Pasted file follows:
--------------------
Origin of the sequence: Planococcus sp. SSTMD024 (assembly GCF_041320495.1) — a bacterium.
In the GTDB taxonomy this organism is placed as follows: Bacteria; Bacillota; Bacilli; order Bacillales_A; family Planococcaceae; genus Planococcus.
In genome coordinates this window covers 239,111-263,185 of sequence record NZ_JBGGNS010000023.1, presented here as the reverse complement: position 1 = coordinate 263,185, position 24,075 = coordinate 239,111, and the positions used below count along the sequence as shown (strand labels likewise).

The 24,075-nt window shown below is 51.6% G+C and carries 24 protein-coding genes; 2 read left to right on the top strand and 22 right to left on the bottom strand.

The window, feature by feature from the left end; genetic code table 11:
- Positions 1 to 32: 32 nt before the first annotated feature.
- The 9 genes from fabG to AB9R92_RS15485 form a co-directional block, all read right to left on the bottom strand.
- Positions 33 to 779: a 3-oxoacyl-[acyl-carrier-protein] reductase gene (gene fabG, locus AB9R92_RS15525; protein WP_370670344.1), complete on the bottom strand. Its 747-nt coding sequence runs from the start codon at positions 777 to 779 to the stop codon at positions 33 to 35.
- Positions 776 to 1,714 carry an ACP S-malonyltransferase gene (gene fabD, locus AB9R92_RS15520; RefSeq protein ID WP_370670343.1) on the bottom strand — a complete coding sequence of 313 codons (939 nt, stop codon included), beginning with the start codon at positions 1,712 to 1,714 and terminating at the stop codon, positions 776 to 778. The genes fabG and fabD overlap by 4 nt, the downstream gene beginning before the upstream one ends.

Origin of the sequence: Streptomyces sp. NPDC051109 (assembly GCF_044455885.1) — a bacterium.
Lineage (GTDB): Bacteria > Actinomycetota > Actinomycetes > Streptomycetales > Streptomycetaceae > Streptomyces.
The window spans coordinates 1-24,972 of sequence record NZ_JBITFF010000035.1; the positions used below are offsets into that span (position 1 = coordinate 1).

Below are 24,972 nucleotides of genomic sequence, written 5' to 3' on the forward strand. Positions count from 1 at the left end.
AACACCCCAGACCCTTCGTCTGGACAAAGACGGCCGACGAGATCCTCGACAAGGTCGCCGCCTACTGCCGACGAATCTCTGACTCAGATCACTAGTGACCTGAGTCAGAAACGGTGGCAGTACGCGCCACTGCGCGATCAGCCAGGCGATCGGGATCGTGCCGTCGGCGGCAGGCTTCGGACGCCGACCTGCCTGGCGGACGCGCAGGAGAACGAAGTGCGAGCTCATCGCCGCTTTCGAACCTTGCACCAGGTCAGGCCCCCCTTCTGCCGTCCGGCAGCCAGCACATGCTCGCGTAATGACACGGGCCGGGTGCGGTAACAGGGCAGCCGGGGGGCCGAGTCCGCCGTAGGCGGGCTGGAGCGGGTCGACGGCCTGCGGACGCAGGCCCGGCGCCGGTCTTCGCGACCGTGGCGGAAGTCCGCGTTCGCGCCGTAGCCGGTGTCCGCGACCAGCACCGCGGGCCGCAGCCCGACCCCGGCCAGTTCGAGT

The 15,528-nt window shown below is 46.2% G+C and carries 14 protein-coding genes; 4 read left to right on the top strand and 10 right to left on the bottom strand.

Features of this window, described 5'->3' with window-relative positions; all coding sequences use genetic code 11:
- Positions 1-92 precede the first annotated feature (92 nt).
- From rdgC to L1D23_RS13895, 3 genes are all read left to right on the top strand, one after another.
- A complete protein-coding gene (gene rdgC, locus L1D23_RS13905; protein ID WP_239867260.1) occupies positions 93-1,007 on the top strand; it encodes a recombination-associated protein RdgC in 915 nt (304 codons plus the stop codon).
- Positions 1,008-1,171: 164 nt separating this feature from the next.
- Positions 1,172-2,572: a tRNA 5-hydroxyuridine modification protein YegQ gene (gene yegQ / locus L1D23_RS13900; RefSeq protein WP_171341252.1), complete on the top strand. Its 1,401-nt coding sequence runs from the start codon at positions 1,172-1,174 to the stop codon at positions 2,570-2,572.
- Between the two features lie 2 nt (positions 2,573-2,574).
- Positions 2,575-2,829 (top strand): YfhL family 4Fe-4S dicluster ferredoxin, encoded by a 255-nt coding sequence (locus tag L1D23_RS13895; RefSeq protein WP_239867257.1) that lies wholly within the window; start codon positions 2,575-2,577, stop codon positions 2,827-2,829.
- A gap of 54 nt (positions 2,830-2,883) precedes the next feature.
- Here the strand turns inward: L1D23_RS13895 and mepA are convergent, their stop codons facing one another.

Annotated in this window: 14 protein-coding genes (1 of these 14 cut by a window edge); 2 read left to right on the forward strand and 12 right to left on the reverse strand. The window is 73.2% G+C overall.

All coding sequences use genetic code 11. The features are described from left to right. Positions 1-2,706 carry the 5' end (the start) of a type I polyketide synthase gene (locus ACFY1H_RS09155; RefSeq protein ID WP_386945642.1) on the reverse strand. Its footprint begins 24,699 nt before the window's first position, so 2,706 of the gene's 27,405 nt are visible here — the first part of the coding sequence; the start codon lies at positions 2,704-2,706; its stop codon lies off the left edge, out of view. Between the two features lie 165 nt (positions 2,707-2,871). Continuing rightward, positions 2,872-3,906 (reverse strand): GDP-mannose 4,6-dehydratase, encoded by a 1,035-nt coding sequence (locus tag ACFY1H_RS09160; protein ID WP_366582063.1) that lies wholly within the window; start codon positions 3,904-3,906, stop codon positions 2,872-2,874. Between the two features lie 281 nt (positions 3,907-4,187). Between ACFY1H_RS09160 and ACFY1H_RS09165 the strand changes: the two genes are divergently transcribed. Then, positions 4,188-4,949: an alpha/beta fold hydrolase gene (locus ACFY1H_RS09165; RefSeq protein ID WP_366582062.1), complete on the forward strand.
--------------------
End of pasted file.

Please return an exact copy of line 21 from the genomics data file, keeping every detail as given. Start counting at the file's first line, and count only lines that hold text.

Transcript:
- Positions 1,172-2,572: a tRNA 5-hydroxyuridine modification protein YegQ gene (gene yegQ / locus L1D23_RS13900; RefSeq protein WP_171341252.1), complete on the top strand. Its 1,401-nt coding sequence runs from the start codon at positions 1,172-1,174 to the stop codon at positions 2,570-2,572.